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General Forge Forums => Independent Publishing => Topic started by: Eero Tuovinen on August 07, 2008, 03:05:04 PM

Title: Using Wordpress for a company website
Post by: Eero Tuovinen on August 07, 2008, 03:05:04 PM
I had to make a new, English-language website for my company, as we're trying to sell some games to the English-speaking world now. The conditions were hardly ideal, as I'm busy with the approaching Gencon, too, so I only had a couple of days for this. I'm the sort of stupid who decides to learn new things under that sort of deadlines, though: I downloaded and installed Wordpress, the PHP/SQL blogging software, intending to use it to serve my webpage. I've been blogging at for a year now, which inspired me to try to set up my own Wordpress installation.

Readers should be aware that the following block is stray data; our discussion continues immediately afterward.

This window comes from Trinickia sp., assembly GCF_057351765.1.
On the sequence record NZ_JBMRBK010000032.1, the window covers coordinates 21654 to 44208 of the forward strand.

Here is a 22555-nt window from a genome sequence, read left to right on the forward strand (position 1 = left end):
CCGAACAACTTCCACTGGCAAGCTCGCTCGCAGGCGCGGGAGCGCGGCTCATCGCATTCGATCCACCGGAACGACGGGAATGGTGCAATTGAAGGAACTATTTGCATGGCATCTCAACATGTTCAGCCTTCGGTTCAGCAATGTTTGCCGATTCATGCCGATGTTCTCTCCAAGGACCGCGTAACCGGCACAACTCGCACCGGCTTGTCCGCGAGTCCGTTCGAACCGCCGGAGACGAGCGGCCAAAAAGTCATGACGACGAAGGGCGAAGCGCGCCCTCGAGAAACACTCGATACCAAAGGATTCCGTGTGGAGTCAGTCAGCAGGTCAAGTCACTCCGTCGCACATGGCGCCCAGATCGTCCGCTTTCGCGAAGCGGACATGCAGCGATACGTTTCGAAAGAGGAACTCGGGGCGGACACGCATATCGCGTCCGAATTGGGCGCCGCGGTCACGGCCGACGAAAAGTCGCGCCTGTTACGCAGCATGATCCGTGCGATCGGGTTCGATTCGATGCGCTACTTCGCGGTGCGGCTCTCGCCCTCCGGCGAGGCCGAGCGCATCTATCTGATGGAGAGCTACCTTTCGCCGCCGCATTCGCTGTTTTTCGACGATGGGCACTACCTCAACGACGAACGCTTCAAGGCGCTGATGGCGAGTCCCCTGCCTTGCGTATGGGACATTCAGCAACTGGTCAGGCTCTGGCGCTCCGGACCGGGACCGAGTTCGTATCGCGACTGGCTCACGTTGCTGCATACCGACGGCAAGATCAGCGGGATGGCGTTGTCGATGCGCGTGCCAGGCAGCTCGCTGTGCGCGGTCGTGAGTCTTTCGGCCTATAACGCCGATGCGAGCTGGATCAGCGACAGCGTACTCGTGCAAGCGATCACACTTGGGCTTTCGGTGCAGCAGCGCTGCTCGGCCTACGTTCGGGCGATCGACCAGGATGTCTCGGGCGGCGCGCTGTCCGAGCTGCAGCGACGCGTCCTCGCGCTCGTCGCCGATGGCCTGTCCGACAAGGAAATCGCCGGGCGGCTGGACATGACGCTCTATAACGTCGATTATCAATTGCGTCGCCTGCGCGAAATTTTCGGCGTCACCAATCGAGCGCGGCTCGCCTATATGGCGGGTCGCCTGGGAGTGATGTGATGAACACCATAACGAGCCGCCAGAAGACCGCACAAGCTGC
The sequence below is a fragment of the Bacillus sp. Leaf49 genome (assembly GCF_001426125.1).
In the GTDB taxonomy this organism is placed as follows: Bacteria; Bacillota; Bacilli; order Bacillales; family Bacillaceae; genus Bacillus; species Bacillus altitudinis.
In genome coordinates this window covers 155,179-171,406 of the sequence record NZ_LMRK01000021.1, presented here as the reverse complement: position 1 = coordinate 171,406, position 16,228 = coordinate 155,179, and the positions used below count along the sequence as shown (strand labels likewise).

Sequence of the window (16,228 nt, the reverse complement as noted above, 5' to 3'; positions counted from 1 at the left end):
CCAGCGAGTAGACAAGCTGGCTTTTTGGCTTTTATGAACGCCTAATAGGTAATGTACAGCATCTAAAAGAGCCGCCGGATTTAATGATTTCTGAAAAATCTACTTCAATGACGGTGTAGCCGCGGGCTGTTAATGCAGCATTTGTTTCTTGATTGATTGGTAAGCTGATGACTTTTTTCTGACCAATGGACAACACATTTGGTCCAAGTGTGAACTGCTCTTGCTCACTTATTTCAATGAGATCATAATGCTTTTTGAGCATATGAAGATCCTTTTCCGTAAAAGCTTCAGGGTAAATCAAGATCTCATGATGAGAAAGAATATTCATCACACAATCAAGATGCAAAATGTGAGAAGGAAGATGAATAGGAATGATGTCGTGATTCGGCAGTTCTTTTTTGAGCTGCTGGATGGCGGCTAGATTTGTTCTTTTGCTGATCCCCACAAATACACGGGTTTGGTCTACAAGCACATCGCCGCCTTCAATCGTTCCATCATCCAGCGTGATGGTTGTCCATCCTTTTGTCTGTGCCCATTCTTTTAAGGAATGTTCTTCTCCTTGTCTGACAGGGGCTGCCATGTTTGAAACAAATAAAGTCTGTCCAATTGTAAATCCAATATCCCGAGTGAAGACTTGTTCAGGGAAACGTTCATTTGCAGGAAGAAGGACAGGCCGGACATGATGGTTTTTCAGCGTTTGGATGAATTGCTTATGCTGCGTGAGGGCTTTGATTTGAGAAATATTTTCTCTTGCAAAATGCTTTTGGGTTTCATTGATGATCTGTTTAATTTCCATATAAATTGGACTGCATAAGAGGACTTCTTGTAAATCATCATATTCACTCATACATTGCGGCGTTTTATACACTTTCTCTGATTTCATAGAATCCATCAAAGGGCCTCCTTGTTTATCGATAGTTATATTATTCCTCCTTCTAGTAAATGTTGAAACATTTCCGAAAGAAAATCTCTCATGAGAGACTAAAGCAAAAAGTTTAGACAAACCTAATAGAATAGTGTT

To make matters worse, I decided to write my own theme: installing Wordpress is a rather trivial task per se, but forcing it to look like something else than a blog requires some programming. I probably could have found an acceptable ready-made theme, but I prefer learning by doing. Thus, my own theme.

Apparently I'm considerably better hand at php than I thought, however, as I didn't hopelessly screw up my website-building. The site is at (, and as can be seen, I pretty much tore down the default theme and built a simple replacement. The site is simple, but I don't have the time or inclination to make anything more complex at this point. The only annoyment is that this doesn't look very good on Internet Explorer; perhaps I'll look into that after Gencon, or some such.